"The company's new big gun is the FirePro S9150 card, which maxes out at a blistering 5.07 TFLOPS peak single-precision floating-point performance and 2.53 TFLOPS peak double-precision performance."
Here is some more Tech News from around the web:
- How to Choose the Best Linux Desktop for You @ Linux.com
- nCrypted Cloud brings client side integration to Dropbox, Microsoft Onedrive @ The Inquirer
- IBM can't give away its chip business: report @ The Register
- Testing VR Limits with a Raspberry Pi @ Hack a Day
- Google Will Give a Search Edge To Websites That Use Encryption @ Slashdot
- OpenSSL receives nine post-Heartbleed critical bug fixes @ The Inquirer
- Now even Internet Explorer will throw lousy old Java into the abyss @ The Register
- Striker Capsule Task Light @ Benchmark Reviews
- Almost $1K worth of prizes up for grabs in our haiku contest @ The Tech Report
Subject: General Tech, Graphics Cards | March 26, 2014 - 05:43 PM | Scott Michaud
Tagged: amd, firepro, W9100
The AMD FirePro W9100 has been announced, bringing the Hawaii architecture to non-gaming markets. First seen in the Radeon R9 series of graphics cards, it has the capacity for 5 TeraFLOPs of single-precision (32-bit) performance and 2 TeraFLOPs of double-precision (64-bit). The card also has 16GB of GDDR5 memory to support it. From the raw numbers, this is slightly more capacity than either the Titan Black or Quadro K6000 in all categories. It will also support six 4K monitors (or three at 60Hz), per card. AMD supports up to four W9100 cards in a single system.
Professional users can be looking for several things in their graphics cards: compute performance (either directly or through licensed software such as Photoshop, Premiere, Blender, Maya, and so forth), several high-resolution monitors (or digital signage units), and/or a lot of graphics performance. The W9100 is basically the top of the stack which covers all three of these requirements.
AMD also announced a system branding initiative called, "AMD FirePro Ultra Workstation". They currently have five launch partners, Supermicro, Boxx, Tarox, Silverdraft, and Versatile Distribution Services, which will have workstations available under this program. The list of components for a "Recommend" certification is: two eight-core 2.6 GHz CPUs, 32GB of RAM, four PCIe 3.0 x16 slots, a 1500W Platinum PSU, and a case with nine expansion slots (to allow four W9100 GPUs along with one SSD or SDI interface card).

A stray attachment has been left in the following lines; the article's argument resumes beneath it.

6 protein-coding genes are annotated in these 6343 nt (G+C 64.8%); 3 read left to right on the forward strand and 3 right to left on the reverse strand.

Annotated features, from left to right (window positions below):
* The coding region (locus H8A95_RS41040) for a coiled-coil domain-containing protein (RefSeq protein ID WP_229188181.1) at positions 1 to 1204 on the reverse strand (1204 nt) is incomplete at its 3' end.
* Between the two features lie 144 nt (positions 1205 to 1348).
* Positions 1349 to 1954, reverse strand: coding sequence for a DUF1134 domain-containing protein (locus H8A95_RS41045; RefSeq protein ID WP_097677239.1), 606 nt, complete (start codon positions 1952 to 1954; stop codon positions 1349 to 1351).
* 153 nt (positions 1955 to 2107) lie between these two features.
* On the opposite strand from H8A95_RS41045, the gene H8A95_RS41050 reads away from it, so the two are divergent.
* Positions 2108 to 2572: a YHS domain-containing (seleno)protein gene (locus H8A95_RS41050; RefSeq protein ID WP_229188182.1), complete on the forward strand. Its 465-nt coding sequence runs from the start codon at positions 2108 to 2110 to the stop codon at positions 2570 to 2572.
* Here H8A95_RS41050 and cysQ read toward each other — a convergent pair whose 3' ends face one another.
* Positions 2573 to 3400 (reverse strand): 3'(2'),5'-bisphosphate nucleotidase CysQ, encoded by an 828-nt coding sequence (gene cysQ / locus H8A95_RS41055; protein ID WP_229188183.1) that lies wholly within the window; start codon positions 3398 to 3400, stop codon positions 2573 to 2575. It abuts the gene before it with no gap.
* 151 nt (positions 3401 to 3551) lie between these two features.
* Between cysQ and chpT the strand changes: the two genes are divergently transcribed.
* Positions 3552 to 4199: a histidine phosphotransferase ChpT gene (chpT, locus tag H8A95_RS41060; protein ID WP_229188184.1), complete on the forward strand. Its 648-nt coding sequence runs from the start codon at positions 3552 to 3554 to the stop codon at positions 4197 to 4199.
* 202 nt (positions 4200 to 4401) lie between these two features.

Also, while the company has heavily discussed OpenCL in their slide deck, they have not mentioned specific versions. As such, I will assume that the FirePro W9100 supports OpenCL 1.2, like the R9-series, and not OpenCL 2.0 which was ratified back in November. This is still a higher conformance level than NVIDIA, which is at OpenCL 1.1.
Currently no word about pricing or availability.
Subject: Processors | January 7, 2014 - 04:52 AM | Josh Walrath
Tagged: amd, CES, 2014, Kaveri, A10 7850K, A10 7700K, APU, firepro, hsa
This year’s AMD CES was actually more interesting than I was expecting. The details of the event were well known, as most Kaveri details have been revealed over the past few months. I was unsure what Lisa Su and the gang would go over, but it was actually more interesting than I was expecting.
This past year has been a big one for AMD. They seem to be doing a lot better than others expected them to, especially with all of the delayed product launches on the CPU side for quite a few years. This year saw the APU take a pretty prominent place in the industry with the launch of the latest generation consoles from Sony and Microsoft. AMD made inroads with mobile form factors with a variety of APUs. The HSA Foundation members have grown and HSA members ship two out of every three connected, smart devices. Apple also includes Firepro graphics cards with all of their new Mac Pros.
Kaveri is of course the big news here. AMD feels that this is the best APU yet. The combination of Steamroller CPU cores, GCN graphics compute cores, HSA, hUMA, HQ, TrueAudio, Mantle support, PCI-E 3.0 support, and a configurable TDP makes for a pretty compelling product. AMD has shuffled some nomenclature about by saying that Kaveri, at the top end, is comprised of 12 compute cores. These include 4 Steamroller cores and 8 GCN compute clusters. Each compute cluster matches the historical definition of a core, but of course it looks quite a bit different than a traditional x86 core.